Ahmedis to boycott eight consecutive election
LAHORE: The upcoming elections are not the first that have been boycotted by the Ahmedis rather these are the eighth consecutive polls being boycotted by the minority community.
Historically, the Ahmedis have not taken part in any election at any level after they were declared non-Muslims in the constitution in 1974. They boycotted the general elections for the first time in 1977. In the later years, they also did not go to the elections when military dictator General Ziaul Haq introduced separate electoral system in the country in 1985.
Prior to this year (1985) all national elections were conducted on the basis of the joint electorate system, but Zia announced allocation of separate seats for non-Muslim Pakistani citizens in the National Assembly and provincial assemblies. Separate electoral lists on a different coloured paper were published for the purpose. The Christian, Hindu, Sikh, Parsi and Ahmedi voters were listed separately.
One seat in each in national and four provincial assemblies was allocated for the Ahmedi community. One proclaimed Ahmedi family contested the elections on every seat and Bashiruddin Khalid became a National Assembly member while his other family members became provincial assemblies’ members. It is pertinent to mention here that the Ahmedis did not accept these men as their representatives, as according to them they had never nominated anyone to represent them in parliament.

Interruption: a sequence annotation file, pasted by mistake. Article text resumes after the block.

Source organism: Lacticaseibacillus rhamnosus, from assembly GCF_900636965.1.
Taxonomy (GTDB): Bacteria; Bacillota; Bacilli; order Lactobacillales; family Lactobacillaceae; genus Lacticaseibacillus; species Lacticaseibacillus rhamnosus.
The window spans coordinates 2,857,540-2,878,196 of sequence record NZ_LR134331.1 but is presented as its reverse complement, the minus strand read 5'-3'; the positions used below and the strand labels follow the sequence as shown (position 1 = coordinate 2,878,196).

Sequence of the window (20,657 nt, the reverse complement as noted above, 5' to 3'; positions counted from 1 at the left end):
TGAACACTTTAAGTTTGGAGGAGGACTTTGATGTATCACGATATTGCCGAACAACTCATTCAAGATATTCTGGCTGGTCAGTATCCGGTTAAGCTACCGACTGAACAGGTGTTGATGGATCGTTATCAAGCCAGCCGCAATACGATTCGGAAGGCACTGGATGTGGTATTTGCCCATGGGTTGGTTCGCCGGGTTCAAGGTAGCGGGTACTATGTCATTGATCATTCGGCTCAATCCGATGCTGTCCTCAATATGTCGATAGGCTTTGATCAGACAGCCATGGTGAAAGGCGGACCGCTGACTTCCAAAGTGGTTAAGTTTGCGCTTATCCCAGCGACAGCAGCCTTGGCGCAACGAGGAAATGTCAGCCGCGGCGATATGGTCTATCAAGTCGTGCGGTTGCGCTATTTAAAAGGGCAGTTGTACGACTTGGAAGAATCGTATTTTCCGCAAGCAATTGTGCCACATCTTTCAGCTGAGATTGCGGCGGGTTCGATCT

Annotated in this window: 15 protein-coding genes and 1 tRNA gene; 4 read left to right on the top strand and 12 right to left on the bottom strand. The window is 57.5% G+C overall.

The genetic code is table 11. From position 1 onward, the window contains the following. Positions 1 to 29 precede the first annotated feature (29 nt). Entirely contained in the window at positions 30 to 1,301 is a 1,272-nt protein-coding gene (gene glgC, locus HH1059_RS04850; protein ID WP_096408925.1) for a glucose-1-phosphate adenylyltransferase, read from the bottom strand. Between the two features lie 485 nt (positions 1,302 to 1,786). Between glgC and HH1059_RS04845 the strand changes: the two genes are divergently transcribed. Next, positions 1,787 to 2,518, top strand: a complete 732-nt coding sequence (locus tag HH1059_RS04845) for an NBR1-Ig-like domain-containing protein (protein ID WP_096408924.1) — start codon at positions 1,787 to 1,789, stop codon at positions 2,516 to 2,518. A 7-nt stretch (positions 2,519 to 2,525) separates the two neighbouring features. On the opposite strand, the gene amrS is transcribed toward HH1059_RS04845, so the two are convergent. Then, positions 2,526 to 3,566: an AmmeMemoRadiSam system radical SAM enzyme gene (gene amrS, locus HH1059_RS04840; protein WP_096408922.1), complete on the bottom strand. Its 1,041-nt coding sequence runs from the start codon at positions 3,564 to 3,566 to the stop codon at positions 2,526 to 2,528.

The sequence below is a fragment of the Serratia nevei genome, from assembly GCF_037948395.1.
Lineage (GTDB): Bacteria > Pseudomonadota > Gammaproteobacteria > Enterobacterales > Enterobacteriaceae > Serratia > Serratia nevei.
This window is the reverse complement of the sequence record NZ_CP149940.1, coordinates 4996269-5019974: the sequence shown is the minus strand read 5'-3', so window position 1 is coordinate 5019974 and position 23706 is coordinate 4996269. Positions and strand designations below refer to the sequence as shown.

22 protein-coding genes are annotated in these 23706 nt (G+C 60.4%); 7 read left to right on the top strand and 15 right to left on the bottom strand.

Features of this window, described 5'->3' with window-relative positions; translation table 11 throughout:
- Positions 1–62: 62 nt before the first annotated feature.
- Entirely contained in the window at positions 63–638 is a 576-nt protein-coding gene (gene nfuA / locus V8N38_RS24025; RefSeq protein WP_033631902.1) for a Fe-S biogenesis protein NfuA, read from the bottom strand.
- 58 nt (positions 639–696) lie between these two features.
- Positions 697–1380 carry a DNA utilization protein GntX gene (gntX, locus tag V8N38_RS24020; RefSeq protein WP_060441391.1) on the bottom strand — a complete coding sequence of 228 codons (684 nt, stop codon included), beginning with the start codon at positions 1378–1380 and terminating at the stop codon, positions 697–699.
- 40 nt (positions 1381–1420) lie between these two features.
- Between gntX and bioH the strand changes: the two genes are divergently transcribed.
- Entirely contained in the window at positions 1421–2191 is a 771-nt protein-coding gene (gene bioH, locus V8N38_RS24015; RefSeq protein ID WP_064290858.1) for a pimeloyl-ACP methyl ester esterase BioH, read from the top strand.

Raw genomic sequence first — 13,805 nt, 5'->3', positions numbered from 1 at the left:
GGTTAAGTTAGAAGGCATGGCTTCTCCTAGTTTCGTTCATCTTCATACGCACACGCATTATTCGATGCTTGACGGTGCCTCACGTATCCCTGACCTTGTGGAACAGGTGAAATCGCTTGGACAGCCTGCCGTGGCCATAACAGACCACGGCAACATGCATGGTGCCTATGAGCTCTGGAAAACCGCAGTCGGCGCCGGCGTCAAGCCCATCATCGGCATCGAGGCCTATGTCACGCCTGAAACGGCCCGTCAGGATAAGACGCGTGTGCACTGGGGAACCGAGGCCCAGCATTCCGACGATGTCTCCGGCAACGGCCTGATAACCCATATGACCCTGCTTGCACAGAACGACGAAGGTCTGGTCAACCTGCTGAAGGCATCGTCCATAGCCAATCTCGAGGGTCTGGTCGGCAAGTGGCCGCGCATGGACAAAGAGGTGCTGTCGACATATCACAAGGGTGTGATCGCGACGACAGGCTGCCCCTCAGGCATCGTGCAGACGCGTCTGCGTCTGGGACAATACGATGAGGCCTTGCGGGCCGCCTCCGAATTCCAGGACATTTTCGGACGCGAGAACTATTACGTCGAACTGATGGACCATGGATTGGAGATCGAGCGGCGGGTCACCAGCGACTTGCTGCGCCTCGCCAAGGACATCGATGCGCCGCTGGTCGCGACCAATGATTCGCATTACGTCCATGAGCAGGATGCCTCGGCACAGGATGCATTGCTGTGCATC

The interesting fact is that Ahmedis do not get their names registered in the voters list of the Election Commission of Pakistan and the only names included in the separate list of Ahmadi voters have been collected from NADRA record. According to the available data, there are about 200,000 registered voters of Ahmedi community in the electoral lists throughout the country and out of this number 115,966 registered Ahmadi voters reside in Lahore and Chiniot (Rabwah – headquarters of the community) districts of Punjab. Overall, in Chiniot and Lahore districts, there are 35,335 and 247,827 non-Muslim voters, respectively, constituting 6 percent of the total registered voters here.
According to the Jamaat-e-Ahmadiya Pakistan (JAP) spokesmen, “They have been boycotting the general elections’ process since 1974 when their community voters were put in the list of religious minorities so from that day no Ahmedi is contesting the elections or casting vote on the election day, and those who will do so they would no longer be considered a part of the community.”
In the Pervez Musharraf regime the government decided to restore the joint electorate system, but in a religious gathering chaired by Musahrraf, religious scholar Engineer Saleemullah Khan protested against including Ahmedis names in the electoral list. Musharraf vowed to redress the grievance. The next day a chief executive order was issued calling for preparation of separate list for the Ahmedis. The Ahmedi community boycotted the process again. Another interesting fact is that the election commission has listed all non-Muslim Pakistani citizens – Hindus, Christians, Sikhs, Parsis and people of other religions on one list while there is a separate list for the Ahmedis.